It’s well over a year now since we wrote a blog on unpaid internships, (by which we mean internships that aren’t paid at National Minimum Wage, currently £6.31 per hour if over 21) but we still find ourselves explaining to companies why we don’t choose to advertise them and why they should seriously consider paying their interns.
At the end of last year, WEXO was a part of The Creative Society Fair Access Campaign behind this Creative & Cultural Skills video against unpaid “intahnshups“ with @gapyah’s Matt Lacey / Orlando. Before we get on to the nitty gritty, it’s quite amusing but we think it also makes a tragically fair point:
As the Summer approaches, we feel compelled to reiterate our stance in less humorous terms:
1. We do not believe in naming and shaming companies that don’t pay their interns. You might not have thought the issue through (that’s our job) and we know that many of you calling the shots now had to work for months (if not years) for free yourselves but that does not make it right, and that was often before National Minimum Wage legislation (1998) anyway.
2. However, companies are starting to get sued for not paying their interns… Last year in the US, a host of companies including Conde Nast Publications, Universal Music, Viacom, Donna Karan, Sony and Fox Entertainment Group had lawsuits filed against them by unpaid interns. This has led to reports that Conde Nast will be closing its internship programme altogether.
3. We prefer to incentivize and encourage companies to pay their interns. This is a grey area and as per above, the ‘stick’ approach might choke the opportunity pipeline altogether. That is why we are a licensed partner of Step (who we worked with to recruit for the London 2012 Olympics), the UK’s leading organiser of paid student work placements and graduate internships. Launched in 1986 originally as part of Shell UK’s social investment activities, and now run independently, they have supported over 22,000 Step placements for students and recent graduates in businesses right across the UK. We offer their programmes which administer a training allowance, saving clients the burden of time and paperwork.
4. Work experience is different from internships – it’s all about where the value is added… We are all in favour of work experience (and started our company focusing on it entirely) but (as per our February 2012 blog) there are 3 key differences which relate to age, duration and therefore what the remuneration level should be:
i) WORK EXPERIENCE: This generally consists of short placements (generally 1-2 weeks), usually for younger people (16-18), to get a ‘taste’ of the working world but not involving specified responsibilities. They do not need to be paid (because the young people derive the lion’s share of the value whilst learning) though companies should be encouraged to pay expenses.
ii) INTERNSHIPS: 1-3 month placements, largely for undergraduates and increasingly graduates, which should be paid for legal AND moral reasons given that the company derives financial value which should be shared. (Some argue that internships should be abolished all together but their flexibility makes them useful for both employers and young people and if paid they are valid employment vehicles).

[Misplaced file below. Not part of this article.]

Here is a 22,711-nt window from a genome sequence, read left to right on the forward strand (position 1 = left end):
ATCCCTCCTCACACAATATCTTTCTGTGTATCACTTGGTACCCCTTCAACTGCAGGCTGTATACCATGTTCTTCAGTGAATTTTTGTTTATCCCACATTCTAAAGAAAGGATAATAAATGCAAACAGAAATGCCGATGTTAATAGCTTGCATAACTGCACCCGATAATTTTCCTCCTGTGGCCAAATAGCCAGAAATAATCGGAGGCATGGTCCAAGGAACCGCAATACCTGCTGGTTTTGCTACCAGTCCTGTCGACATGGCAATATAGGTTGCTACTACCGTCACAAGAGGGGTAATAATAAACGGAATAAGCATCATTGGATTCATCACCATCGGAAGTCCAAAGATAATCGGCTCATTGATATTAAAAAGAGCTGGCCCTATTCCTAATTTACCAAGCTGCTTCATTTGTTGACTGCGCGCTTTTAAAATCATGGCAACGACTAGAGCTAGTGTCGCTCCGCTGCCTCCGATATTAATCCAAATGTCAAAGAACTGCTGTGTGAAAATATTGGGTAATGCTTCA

There are of course some exceptions to the rule. Longer term work experience required (or encouraged) to be undertaken by students as part of UK based higher education courses is (in some interpretation of case law at least) exempt from the National Minimum Wage where the arrangement does not exceed one year. We do not encourage this but we understand that in some instances this does allow more work experience opportunities though we suggest such placements last no longer than 4-6 weeks.
In essence, if the value generated by a placement in a company results in more benefit to the company than the student / intern, then they should be paid.
5. Morality: I pay my cleaner £10 an hour so why wouldn’t you pay your interns just over half this? We pay our interns National Minimum Wage here at WEXO (we’re a start-up too) and as Ross Perlin says in his book ‘Intern Nation’: “All of us – employers, parents schools, government agencies, and interns themselves – are complicit [albeit subconsciously] in the devaluing of work, the exacerbation of social inequality, and the disillusionment of young people in the workplace that are emerging as a result of the internet boom.” Not paying your interns, disenfranchises (and exploits) those who can’t afford to work for free which is contrary to meritocracy and the good of the nation per se.
6. Supply, Demand and ROI: The crux of this debate for us is that is that the more you pay, the better the quality of candidates you are likely to attract and the harder they will work. Studies show that the average ROI of employing a graduate over 3 years is 530%.
The future generation’s wellbeing (and the country’s) is in your hands…
Robin Kennedy – CO-Founder, WEXO
Check out our other Blogs on unpaid internships:
It’s my work, he’d say, and I do it for pay… (01/12/09)
Is the New Government Plan a Quality Guarantee? (26/01/10)
The Ever-Present Dilemma of Unpaid Internships… (26/01/11)
George Osborne needs some more work experience (24/03/11)
WEXO invites government to make ‘It’s not who you know, it’s who you are’ a reality (05/04/11)
Another day in the office… The PM’s office… 27/04/11
WEXO REVIEW: Intern Nation and other stories… (17/05/11)
INTERN NATION? How do we skill up young people to get jobs? (31/05/11)
It’s my work, he’d say, and I do it for pay… (01/02/12)
Being David Willets: Winning Internships (23/02/12)
To Pay or Not To Pay? The Great Internship Debate (21/08/12)